Causal agent(s) and transmission
Potato virus V (PVV) was first described in 1986 and grouped together several particular isolates previously thought to be PVY isolates. Field research carried out in France in 1991, revealed the presence of PVV in several cultivars (Rosa, Spunta, Bintje, Claustar, Sirtema, etc.).
PVV is fairly common in the UK and has also been reported in Peru, Germany and the Netherlands.
Most potato cultivars react hypersensitively to inoculation, developing local necrotic lesions and severe systemic necrosis. They are rarely found infected in the field.
Whilst the Irish strain of the virus naturally induces tuber necrosis in a number of British cultivars, PVV is usually associated with latent infections or mild mosaic symptoms, some decrease in leaflet size and slight leaflet distortion. However, some susceptible cultivars develop mosaic pattern and necrotic spotting of lower leaves. When examined visually, it is usually confused with other potyviruses, such as PVA or PVY, which can give false negatives when these viruses are Elisa tested.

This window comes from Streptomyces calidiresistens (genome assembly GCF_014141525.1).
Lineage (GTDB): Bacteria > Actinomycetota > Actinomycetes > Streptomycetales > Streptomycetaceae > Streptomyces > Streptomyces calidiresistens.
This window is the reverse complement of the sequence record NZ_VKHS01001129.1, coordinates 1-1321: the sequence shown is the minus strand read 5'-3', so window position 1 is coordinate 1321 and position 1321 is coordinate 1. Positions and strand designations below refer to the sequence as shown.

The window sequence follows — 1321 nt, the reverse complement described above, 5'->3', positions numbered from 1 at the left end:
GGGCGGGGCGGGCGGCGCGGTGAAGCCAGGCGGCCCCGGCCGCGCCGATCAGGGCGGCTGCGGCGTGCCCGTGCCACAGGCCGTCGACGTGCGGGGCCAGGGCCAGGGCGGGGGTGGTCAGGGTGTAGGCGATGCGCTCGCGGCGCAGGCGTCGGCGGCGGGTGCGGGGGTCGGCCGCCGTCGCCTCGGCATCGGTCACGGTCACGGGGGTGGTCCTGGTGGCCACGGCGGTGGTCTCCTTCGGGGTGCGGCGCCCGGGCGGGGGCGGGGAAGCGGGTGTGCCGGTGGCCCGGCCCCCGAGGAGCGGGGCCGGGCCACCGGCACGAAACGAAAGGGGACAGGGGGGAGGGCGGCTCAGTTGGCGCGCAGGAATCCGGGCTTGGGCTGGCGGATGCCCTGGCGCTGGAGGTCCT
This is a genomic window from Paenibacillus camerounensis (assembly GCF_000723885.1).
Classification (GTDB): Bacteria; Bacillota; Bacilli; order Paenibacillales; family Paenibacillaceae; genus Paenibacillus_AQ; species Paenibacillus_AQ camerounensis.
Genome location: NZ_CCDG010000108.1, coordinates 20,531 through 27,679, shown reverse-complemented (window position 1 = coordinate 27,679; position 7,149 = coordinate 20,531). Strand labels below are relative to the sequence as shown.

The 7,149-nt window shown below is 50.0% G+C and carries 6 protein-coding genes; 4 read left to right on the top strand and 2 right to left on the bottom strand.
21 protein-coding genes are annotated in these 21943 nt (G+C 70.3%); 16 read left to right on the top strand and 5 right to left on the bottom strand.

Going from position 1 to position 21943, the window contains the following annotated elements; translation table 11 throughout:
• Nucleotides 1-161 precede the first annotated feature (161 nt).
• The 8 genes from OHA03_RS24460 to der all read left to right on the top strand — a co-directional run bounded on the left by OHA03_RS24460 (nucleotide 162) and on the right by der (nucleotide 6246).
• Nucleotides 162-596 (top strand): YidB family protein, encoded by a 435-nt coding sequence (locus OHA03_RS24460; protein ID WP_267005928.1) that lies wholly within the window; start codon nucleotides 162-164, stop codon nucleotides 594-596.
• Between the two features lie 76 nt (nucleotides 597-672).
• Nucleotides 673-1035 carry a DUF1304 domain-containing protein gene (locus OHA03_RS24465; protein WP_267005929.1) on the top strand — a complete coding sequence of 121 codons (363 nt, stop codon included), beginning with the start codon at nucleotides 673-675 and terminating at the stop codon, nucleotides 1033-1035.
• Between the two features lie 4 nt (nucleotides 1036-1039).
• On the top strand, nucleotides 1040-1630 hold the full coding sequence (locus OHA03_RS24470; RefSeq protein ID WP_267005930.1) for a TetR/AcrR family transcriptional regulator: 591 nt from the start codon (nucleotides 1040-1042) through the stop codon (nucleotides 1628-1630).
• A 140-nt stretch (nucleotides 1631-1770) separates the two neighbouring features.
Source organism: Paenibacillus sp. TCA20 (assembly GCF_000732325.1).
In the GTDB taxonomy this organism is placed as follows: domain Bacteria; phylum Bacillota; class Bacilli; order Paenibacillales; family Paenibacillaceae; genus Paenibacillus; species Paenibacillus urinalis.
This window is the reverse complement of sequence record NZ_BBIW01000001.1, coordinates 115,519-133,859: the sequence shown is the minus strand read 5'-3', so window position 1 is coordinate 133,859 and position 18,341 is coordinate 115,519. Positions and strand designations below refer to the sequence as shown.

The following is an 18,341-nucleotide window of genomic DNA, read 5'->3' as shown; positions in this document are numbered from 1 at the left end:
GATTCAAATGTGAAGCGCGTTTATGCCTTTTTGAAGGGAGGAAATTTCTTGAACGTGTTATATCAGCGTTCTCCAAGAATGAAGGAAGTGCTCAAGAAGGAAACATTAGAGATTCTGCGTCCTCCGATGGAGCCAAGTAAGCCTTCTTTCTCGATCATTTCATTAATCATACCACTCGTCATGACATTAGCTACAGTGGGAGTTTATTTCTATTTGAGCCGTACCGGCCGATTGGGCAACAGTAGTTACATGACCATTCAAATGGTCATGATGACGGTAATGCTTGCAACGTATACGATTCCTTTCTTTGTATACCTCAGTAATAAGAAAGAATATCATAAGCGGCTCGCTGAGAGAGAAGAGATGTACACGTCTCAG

PVV detection kits are commercially available and the virus can be detected by the Elisa test.
PVV is transmitted in a non-persistent manner by aphids (Myzus persicae, Brachycaudus helichrysi, Macrosiphum euphorbiae, Rhopalosiphoninus latysiphon...).